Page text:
Make sure you plan for one of the most important wedding details: hair and makeup.

“GETTING MY MAKEUP PROFESSIONALLY DONE WAS DEFINITELY ONE OF THE BEST DECISIONS I MADE ABOUT THE WEDDING PROCESS!” Bride Danielle says, “You did such an amazing job and my makeup was perfect for the pictures and the wedding day. You know I am not a big makeup person but I am so thankful I did it because it made a huge difference in both my pictures and my confidence.” Having yours and your bridesmaids’ makeup done minimizes pre-wedding stress, allows you to feel like royalty and, most importantly, you will look amazing!

!"

BRIDE PHOTO BY ERIN E. BROWN PHOTOGRAPHY

LIVING-MAGAZINE.COM

SEPTEMBER–OCTOBER 2011

…Schedule a makeup trial run

MAKEUP TOUCHUP KIT Makeup artists can stay through the duration of your event to provide touchups for an additional fee. Another option is to enlist a bridesmaid to tote all the necessities for refreshing makeup. Keep shine under control with Clean & Clear Oil Absorbing Sheets, $5.79 (Available at most drug stores). Reapply liner and lipstick with the handy dual-sided Lip Pencil Plus, $17.95 (Available at Merle Norman Cosmetic Studios). Add a touch of shine with Clinique Superbalm Moisturizing Lip Gloss, $14 (Available at Belk).

Amber Now booking brides for WINTER 2012 Amber is a local esthetician and makeup artist with more than 10 years experience in the beauty industry, including top Estee Lauder companies and Elizabeth Arden Red Door Spas. She now manages the Spa at Equinox, Preston Hollow, and works as a makeup artist in Ellis County and surrounding areas. For an appointment, contact her at amber@ bluscious.com.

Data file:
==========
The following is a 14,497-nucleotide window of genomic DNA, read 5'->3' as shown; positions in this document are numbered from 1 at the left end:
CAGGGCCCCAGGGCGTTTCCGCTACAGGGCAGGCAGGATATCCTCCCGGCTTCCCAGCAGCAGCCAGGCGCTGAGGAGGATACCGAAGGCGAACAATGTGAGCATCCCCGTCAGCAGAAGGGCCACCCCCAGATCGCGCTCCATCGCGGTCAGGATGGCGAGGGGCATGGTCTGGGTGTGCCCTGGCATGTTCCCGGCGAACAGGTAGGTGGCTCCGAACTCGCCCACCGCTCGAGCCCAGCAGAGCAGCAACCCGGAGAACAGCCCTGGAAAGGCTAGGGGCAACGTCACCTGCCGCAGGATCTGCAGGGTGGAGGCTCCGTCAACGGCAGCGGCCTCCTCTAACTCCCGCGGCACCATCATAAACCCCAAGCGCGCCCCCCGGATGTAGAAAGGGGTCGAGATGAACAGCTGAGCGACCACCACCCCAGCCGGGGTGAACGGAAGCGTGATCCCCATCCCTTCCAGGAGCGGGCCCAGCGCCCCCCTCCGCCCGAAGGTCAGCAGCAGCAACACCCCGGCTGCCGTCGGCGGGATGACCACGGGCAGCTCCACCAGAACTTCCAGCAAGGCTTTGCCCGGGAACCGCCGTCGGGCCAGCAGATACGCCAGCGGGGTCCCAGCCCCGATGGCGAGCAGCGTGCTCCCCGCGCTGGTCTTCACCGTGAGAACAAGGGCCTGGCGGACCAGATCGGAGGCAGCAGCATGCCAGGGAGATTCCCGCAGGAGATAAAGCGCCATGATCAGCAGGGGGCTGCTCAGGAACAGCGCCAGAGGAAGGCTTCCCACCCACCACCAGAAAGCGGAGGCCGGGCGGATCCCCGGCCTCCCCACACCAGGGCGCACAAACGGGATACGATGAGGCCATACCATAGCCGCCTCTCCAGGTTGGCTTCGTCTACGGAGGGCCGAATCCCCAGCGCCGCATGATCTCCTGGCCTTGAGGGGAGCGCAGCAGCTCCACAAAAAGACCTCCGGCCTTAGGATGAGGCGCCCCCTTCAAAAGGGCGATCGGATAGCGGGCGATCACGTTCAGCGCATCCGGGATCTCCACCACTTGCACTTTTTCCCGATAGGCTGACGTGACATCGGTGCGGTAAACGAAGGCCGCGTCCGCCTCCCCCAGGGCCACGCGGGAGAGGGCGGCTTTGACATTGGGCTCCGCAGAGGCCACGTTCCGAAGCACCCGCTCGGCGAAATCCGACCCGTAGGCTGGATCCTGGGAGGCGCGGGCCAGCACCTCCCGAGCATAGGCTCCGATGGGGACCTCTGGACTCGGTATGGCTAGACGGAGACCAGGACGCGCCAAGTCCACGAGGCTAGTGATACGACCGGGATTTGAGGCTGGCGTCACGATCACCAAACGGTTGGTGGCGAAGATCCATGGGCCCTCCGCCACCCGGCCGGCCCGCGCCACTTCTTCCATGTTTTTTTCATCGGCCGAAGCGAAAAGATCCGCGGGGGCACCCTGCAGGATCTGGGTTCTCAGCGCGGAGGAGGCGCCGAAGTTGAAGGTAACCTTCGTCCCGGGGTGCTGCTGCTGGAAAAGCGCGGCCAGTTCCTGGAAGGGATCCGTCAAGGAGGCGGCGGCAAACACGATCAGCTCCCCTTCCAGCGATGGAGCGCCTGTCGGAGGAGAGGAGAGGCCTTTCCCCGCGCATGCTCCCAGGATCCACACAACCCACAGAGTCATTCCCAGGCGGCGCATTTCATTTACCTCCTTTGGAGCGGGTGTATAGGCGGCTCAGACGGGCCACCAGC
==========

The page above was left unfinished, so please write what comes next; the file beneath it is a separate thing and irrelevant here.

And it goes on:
WEDDING !""#$"%&'&"(

!"#$#%&'#()&&#%*&&'+,-./0)+",&1(-/+ At 6 o'clock in the evening of December 30th, 2010 Ariana Meagan Camp and Christopher Frederic Smith were married in front of a small group of family and friends at the bride's parents’ residence in Dallas. The bride is the daughter of Cindy Hobbs Camp and Alec Gerald Camp. She is the granddaughter of James Howard Hobbs Sr. of Waxahachie, the late Roberta Carmon Hobbs, the late James LaPrelle Camp and Ariana Woodbury Camp. The groom is the son of Brigadier General Charles Fred Smith and Virginia Smith of Plano and Pamela Martin Smith and Craig Young of New Zealand. He is the grandson of Frederic Alphonse Smith and Ruby Mae Duke Smith. The intimate ceremony began with remarks by the mother of the bride and father of the groom before the bride made her entrance. The maid of honor began the ceremony by telling the story of the night the couple met. The couple exchanged their own vows before being formally introduced as a married couple by the father of the bride. The couple designed the unique style of ceremony to incorporate family members and recollections into their vows. After the ceremony, friends of the couple attended the reception at Vino 100 wine bar, the site where the couple met three years before. They popped a bottle of champagne as they entered the reception to kick off the celebration. The couple's love of good food and wine was the focus of the event. They designed a Mexico City-style taco bar to indulge guests in their favorite cuisine and planned

!"

LIVING-MAGAZINE.COM

SEPTEMBER–OCTOBER 2011